One day, while Jeff and I were having breakfast in bed, with Betty and Cat at our feet, the idea came to me. Thus my primary motivation was to help parents and grandparents feel more at home with the budding bilingualism of the kids around them. Kids themselves are so flexible and so greedy for learning new things, that I figured they didn’t need any more help! They would just *get* it. So far, it seems to be working. Lots of sales have come from grandparents who bought the book as a gift. They then read it to or with the bilingual kids around them. That makes them feel good – and me feel good!
On October 12, 2011, an article appeared in The International Herald Tribune, the gist of which I would like to share. It was called “The bilingual brain from early infancy on”, by Perri Klass, MD. In it, Doctor Klass explained that we have moved away from thinking that kids exposed to more than one language would suffer “language confusion”. In fact, kids brought up bilingually “develop crucial skills in addition to their double vocabularies, learning different ways to solve logic problems or to handle multitasking skills which are often considered part of the brain’s so-called executive function.” (Ellen Bialystok, professor of psychology at York University in Toronto)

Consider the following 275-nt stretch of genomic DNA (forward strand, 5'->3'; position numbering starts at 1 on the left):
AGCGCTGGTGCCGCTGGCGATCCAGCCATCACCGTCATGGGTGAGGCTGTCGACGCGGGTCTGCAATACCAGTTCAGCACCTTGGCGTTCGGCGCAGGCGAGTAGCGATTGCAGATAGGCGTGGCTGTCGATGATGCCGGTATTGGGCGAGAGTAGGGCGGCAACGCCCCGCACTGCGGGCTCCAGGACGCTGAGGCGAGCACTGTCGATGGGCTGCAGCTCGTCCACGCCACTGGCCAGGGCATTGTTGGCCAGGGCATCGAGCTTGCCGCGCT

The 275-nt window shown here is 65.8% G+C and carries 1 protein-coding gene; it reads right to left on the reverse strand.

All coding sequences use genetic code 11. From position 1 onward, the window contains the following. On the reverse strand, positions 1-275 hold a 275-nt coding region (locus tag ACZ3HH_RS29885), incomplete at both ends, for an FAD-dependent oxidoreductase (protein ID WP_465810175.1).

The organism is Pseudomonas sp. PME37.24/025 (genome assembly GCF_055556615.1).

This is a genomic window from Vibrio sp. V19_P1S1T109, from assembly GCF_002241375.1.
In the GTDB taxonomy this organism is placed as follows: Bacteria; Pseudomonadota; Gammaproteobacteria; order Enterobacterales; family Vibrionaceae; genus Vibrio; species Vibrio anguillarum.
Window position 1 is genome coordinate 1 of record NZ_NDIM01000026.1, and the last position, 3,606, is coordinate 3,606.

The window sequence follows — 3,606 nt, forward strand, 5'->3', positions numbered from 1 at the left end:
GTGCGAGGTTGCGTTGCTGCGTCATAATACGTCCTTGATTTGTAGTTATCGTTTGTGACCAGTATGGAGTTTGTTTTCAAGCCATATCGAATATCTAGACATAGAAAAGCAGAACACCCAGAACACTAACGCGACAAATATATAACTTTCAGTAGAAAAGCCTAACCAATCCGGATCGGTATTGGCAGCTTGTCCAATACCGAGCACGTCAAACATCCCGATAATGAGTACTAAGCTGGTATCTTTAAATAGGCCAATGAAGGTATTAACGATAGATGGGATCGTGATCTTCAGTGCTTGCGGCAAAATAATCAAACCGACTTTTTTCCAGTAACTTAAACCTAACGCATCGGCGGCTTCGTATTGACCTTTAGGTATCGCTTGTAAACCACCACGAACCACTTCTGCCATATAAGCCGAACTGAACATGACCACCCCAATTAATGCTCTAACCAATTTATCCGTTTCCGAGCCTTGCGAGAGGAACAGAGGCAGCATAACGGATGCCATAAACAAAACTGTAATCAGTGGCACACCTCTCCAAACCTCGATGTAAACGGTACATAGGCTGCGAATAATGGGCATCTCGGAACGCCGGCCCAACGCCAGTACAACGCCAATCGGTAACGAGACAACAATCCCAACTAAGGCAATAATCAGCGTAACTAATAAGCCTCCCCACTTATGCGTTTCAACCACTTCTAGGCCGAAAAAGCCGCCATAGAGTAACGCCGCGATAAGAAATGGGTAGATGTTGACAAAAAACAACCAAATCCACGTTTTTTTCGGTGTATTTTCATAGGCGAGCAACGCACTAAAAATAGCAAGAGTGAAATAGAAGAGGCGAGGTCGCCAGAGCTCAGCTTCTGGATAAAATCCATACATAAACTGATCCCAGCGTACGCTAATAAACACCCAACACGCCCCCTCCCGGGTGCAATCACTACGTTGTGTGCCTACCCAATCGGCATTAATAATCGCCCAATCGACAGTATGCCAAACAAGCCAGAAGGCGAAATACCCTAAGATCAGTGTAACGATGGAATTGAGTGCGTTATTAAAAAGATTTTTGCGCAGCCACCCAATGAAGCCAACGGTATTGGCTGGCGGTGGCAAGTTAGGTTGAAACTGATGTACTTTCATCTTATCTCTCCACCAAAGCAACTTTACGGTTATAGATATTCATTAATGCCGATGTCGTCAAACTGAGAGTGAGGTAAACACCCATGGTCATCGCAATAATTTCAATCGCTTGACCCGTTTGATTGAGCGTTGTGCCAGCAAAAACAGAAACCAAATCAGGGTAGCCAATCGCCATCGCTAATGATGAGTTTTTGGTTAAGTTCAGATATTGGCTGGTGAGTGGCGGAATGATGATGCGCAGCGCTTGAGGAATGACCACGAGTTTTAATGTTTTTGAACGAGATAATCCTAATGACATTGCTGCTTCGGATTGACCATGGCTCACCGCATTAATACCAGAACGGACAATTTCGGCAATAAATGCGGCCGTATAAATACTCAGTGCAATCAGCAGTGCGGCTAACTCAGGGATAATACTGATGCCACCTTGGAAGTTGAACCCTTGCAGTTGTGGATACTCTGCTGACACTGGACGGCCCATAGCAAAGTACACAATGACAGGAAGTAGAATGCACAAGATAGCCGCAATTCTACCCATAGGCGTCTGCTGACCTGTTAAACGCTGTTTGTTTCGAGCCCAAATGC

There is now a relatively new science of bilingualism. More and more research groups using the newest imaging devices have determined that bilingual babies are “more open” (Dr. Patricia Kuhl, professor of speech and hearing sciences, University of Washington). They’re “more cognitively flexible” than monolingual infants. According to Dr. Kuhl, “. . .what you experience shapes the brain.”